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M1A ACCURACY ISSUES: THE GAS SYSTEM

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M1A ACCURACY ISSUES: THE GAS SYSTEM

When an M14 type rifle is optimized for accuracy the stock fit will be adjusted (possibly bedded) for consistent downward tension on the front band and the handguard will not touch the stock. This barrel tension is critical to match grade accuracy. Unlike bolt guns, M14s do not shoot well with free floated barrels.

Why? No idea. To paraphrase Dr. McCoy from the original STAR TREK TV show, “Dammit Jim, I’m just a simple country gunsmith, not an engineer.” It works. Trust me.

The front band is sandwiched between the gas cylinder and the barrel shoulder and it will move around a bit on a standard rifle creating inconsistent barrel tension. Many years ago military rifle teams developed methods of “unitizing” the gas system and front band. This means the front band is attached solidly to the gas cylinder resulting in the same barrel tension shot after shot. There are two common methods of unitizing: welding or drill & tap.

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  • medivac

    I had no problems with the M-14 when shooting for score in the Corps. 9 out of 10 at offhand 200 meter and 10 of 10 in the prone at 500 meters. the rest of the distances and positions were pretty good, too but I can’t remember those scores so well since they were a mixed meddle of sitting and kneeling at 200, and 300 meters. Damn fine weapon !! .

  • Jaime Cancio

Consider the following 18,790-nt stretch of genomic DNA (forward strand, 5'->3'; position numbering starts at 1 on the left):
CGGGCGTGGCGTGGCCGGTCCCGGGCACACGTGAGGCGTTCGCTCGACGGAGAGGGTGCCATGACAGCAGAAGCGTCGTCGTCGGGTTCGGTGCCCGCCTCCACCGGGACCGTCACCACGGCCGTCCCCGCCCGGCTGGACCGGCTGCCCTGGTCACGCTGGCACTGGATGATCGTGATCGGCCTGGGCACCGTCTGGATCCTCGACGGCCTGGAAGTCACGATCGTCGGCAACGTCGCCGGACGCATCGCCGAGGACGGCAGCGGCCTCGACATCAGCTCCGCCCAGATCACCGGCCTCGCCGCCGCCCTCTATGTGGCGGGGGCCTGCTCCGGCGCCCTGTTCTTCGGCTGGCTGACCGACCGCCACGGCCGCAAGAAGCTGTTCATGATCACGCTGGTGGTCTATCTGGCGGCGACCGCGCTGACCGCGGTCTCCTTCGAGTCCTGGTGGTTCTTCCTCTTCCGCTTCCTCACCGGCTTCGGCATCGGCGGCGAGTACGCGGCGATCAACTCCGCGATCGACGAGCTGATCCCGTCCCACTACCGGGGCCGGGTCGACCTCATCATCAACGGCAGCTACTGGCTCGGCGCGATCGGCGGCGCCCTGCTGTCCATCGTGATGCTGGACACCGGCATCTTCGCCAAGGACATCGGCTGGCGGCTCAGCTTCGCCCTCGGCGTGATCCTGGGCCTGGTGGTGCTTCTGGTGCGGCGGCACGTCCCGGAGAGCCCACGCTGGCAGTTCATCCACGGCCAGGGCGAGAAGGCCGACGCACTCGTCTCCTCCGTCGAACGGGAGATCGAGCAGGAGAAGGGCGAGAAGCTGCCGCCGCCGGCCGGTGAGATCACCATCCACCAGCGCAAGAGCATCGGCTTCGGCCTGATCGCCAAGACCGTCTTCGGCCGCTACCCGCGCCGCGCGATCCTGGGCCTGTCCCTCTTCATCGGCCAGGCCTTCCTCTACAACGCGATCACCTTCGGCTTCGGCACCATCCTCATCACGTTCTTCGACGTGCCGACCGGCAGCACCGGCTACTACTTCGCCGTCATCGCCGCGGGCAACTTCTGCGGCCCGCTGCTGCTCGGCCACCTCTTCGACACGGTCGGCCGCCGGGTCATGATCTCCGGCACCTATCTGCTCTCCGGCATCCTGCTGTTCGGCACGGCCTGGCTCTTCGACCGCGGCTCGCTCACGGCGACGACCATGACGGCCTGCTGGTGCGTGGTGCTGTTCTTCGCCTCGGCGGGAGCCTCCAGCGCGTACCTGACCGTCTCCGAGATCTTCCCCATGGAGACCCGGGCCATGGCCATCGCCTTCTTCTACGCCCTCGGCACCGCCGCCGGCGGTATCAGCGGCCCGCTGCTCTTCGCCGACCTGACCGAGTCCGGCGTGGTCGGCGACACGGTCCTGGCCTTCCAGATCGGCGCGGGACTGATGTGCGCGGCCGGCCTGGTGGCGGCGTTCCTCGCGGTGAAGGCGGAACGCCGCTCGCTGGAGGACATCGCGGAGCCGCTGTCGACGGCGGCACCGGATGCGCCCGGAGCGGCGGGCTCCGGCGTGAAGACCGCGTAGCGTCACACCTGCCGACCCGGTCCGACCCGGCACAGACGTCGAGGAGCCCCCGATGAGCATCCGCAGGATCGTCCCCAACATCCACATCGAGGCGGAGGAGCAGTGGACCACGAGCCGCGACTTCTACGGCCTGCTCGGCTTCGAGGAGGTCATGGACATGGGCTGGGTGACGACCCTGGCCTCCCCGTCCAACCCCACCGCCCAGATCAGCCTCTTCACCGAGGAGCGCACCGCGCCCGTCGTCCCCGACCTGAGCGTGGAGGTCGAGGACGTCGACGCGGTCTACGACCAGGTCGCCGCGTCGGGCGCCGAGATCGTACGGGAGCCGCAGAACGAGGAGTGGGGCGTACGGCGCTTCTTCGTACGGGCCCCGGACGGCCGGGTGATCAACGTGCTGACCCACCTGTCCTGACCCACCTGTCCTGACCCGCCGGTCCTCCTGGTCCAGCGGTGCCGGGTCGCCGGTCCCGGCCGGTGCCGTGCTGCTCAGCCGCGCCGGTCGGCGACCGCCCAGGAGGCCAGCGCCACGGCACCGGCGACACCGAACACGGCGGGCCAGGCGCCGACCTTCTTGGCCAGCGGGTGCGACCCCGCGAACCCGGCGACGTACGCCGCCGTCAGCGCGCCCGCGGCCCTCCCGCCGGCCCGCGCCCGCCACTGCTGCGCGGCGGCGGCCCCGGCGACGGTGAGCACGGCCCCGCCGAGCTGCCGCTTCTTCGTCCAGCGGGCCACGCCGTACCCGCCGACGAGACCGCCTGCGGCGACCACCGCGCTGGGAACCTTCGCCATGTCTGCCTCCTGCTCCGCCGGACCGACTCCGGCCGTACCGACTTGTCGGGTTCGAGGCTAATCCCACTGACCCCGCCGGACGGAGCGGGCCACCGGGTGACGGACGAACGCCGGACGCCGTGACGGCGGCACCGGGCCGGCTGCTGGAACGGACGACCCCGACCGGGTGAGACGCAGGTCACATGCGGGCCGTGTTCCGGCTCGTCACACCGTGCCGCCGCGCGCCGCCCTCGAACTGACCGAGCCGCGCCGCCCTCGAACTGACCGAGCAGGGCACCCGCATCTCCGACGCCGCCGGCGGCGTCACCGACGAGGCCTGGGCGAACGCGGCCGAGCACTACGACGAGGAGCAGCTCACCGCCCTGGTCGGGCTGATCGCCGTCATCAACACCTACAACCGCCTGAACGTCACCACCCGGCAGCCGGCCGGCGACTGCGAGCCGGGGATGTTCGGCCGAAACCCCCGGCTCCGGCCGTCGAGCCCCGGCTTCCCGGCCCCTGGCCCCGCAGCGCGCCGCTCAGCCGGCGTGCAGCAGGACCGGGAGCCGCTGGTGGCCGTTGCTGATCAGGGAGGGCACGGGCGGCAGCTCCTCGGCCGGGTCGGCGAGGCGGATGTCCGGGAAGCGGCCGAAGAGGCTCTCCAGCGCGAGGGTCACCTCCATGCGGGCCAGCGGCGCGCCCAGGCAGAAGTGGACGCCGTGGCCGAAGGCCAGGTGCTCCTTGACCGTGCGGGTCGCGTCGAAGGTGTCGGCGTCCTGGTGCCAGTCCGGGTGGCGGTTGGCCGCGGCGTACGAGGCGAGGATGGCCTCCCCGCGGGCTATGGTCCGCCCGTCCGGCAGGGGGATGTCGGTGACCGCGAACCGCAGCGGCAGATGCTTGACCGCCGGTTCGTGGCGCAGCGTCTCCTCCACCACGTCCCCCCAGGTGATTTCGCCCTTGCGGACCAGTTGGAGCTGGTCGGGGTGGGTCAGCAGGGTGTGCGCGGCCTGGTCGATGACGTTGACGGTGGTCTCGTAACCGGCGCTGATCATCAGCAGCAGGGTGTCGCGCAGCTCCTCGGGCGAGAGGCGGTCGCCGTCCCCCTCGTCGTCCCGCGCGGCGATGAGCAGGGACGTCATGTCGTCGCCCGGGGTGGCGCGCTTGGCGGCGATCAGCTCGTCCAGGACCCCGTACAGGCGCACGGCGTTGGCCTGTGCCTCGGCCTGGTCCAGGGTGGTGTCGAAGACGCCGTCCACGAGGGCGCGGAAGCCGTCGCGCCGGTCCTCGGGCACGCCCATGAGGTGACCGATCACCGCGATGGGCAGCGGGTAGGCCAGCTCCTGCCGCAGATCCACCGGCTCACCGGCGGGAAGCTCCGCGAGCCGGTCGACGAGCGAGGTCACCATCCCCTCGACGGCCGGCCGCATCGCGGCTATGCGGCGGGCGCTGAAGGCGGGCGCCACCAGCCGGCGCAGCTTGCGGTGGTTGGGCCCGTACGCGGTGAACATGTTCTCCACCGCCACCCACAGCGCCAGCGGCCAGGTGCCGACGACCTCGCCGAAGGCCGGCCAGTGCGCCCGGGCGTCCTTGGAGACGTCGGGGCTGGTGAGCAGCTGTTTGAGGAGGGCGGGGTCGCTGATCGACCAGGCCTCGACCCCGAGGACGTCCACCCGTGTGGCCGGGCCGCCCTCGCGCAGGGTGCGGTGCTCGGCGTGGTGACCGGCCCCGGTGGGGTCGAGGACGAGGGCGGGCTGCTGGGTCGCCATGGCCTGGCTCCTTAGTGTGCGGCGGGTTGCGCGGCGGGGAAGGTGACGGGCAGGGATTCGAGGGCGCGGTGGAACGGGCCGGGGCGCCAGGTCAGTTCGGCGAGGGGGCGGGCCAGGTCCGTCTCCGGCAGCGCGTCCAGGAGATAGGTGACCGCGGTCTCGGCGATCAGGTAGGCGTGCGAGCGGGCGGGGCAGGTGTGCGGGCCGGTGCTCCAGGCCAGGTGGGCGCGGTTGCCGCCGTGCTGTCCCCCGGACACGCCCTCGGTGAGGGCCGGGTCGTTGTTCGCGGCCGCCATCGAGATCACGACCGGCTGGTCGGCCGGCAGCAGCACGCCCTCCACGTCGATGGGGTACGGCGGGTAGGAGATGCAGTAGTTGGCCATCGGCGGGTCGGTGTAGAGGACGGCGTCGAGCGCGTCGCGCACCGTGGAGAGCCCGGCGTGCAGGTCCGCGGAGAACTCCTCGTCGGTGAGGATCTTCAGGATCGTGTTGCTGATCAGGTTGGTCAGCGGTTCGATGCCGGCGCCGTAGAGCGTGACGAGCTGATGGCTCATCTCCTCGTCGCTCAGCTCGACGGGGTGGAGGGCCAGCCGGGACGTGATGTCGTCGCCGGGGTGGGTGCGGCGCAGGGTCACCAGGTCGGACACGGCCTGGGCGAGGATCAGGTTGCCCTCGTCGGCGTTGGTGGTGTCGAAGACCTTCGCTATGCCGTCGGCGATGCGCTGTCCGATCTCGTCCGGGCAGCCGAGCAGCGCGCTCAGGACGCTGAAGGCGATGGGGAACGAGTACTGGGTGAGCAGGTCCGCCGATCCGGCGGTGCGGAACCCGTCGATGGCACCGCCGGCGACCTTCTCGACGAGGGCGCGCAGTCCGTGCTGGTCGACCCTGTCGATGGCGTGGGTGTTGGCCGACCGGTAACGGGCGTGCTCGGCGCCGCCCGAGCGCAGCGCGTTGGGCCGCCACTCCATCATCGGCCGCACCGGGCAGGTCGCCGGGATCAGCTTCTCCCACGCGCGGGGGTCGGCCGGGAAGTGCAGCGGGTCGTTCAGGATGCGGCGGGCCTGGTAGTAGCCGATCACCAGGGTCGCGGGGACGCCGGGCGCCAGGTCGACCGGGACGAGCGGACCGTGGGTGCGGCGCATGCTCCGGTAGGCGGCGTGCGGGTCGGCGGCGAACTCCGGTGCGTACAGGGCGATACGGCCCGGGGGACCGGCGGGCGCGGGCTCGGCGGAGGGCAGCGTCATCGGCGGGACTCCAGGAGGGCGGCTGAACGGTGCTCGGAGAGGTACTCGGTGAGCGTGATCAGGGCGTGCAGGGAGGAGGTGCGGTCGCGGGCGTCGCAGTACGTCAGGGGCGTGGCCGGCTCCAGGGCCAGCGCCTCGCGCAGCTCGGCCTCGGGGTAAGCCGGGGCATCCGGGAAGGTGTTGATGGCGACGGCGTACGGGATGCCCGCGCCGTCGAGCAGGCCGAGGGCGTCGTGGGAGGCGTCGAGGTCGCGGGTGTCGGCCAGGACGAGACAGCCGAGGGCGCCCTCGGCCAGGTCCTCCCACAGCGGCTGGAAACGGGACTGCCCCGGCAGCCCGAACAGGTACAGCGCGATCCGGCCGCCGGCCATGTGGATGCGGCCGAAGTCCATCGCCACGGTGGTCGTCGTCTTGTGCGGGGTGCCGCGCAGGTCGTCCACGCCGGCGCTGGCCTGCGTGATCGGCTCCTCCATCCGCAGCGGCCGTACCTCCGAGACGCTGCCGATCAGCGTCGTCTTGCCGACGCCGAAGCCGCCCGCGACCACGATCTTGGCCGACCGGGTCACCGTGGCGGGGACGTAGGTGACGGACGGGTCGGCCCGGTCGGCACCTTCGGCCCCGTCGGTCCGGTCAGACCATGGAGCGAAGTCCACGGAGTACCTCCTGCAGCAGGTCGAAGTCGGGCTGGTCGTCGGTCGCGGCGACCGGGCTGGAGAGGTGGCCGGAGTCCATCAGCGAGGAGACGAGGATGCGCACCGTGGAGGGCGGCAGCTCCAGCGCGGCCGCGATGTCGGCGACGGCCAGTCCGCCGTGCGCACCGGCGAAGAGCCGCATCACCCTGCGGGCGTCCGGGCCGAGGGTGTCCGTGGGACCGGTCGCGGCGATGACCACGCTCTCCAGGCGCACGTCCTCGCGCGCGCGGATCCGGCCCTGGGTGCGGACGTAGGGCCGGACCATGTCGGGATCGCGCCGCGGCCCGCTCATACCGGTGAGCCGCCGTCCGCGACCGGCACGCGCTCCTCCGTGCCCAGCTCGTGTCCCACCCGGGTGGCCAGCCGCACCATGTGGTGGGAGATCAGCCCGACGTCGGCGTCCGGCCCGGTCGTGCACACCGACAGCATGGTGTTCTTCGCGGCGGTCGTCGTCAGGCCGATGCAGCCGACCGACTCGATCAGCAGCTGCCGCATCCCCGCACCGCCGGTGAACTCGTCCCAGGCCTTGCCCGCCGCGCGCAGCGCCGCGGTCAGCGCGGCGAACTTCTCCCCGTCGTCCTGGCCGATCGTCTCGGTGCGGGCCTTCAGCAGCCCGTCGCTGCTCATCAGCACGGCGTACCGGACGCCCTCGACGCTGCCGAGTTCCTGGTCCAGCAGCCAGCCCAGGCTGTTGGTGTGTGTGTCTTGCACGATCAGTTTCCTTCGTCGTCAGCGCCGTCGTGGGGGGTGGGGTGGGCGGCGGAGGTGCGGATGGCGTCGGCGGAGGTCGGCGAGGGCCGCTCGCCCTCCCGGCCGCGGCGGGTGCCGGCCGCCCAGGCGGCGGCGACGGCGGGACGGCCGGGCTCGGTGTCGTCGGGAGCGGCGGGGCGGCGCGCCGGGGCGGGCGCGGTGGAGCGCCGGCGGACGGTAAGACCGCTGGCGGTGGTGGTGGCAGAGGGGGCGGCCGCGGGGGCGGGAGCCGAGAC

Years ago shooting M1A1 M14 civilian semi-auto model in 7.62mm Nato/.308 Springfield Armory 00005X: facing problems with accuracy beyond 600 yards I used a 3/4 inch wide strip of ‘old’ shoe leather to span/fill the gap when tightened down between front stock and barrel contact to minimize barrel rebound to different position after every shot. Held firm, using 32 pound weight hanging under military bipod accuracy out to 1,000 yards became impressively manageble and possible. To insure absolutely no movement within the stock I used a 3 inch long i inch wide strip of plastic covered paper between rear of upper receiver and stock held in position when receiver group screwed into position. In that configuration there was absolutely no movement of the rifle within the stock. After about 400 rounds had to replace leather and plastic paper/when ever free play show up in the stock and tightening down had no effect. However, I found the collaspible stocked HK 91 A3 a much better choice with high magnification scope, bipod and 32 pound under bipod weight making hits out to 1,200 yards (with and without scope – I had also the 1,200 yards rear sight on that rig. At every range, style of shooting was first round out the best possible calculation/estimation of reaching target; followed up by two fast follow-up shots three shots in the air before the first round hit. My best pattern came at 850 yards with three shots all within six inches (if memory serves 5.47 inches) of point of aim centered at heart level spinal cord targeting. I was using reloaded once fired polished military brass and Sierra 168 grn. .308 hollow point ammunition exclusively at that time loaded with an IMR powder I think 4350; if memory serves me right in boat-tailed configuration. Pains-taking reloading habits addressing every aspect of reloading including mass of date collection. I have also the experience of shooting the M1 Garand; still the HK91-A3 was very impressive. My manipulation of the M1A1 Civilan M14 was easy to configure and cost next to nothing and was accomplished very quickly; also I saved the old shoe so when I needed another piece of leather I could cut one out with the same thickness. The leather formed a unit below the barrel; had to play with it to make it fit and work – it worked and worked very well. No drill, no taps, and no screw, very little effort and a simple fix.

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